A state board that controls about $17 million in impact fee money collected from shale gas drillers in Pennsylvania has failed to meet since September, holding up distribution of grants to nonprofits and government agencies.
The delay jeopardizes projects targeting a range of environmental impacts: from abandoned mine and gas well remediation and flood prevention to trail construction and water testing.
“It has an effect on how quickly and fully we can have our center open and the benefits it will bring to the city,” said Scott Roller, a communications manager at the Pittsburgh Parks Conservancy, which asked for $250,000 toward the building of the Frick Environmental Center. It also is seeking nearly $300,000 for a stormwater capture project at McKinley Park and $250,000 to rehab a fountain at Allegheny Commons.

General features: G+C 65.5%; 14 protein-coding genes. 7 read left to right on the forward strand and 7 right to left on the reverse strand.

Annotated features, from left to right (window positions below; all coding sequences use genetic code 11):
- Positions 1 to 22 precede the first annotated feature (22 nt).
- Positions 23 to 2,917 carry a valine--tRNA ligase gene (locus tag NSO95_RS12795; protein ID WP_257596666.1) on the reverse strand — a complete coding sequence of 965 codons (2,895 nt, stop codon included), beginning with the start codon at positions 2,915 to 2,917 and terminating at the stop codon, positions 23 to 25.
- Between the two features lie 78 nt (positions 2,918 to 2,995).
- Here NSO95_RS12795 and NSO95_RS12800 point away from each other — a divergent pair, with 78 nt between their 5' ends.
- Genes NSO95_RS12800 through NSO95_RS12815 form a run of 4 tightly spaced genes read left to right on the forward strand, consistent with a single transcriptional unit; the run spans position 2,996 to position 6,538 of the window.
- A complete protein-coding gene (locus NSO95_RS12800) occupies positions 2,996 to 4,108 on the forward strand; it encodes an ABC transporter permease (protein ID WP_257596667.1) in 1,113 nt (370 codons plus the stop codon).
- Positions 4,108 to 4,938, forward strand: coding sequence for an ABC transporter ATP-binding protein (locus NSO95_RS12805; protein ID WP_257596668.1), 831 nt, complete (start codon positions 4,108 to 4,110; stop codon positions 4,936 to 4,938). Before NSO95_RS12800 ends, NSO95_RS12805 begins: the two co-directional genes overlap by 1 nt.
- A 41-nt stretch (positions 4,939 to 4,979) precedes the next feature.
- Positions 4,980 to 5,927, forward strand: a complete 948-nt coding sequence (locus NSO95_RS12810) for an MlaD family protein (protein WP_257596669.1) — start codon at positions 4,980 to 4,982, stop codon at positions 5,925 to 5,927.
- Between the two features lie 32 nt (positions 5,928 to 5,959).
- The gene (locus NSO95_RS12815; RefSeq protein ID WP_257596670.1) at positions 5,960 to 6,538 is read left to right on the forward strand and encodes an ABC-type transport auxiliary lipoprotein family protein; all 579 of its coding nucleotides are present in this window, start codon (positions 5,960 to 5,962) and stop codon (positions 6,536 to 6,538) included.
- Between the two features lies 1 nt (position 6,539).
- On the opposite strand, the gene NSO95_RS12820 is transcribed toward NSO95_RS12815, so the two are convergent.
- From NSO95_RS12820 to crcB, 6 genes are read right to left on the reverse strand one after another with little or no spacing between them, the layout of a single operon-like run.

The seven-member Commonwealth Financing Authority, part of…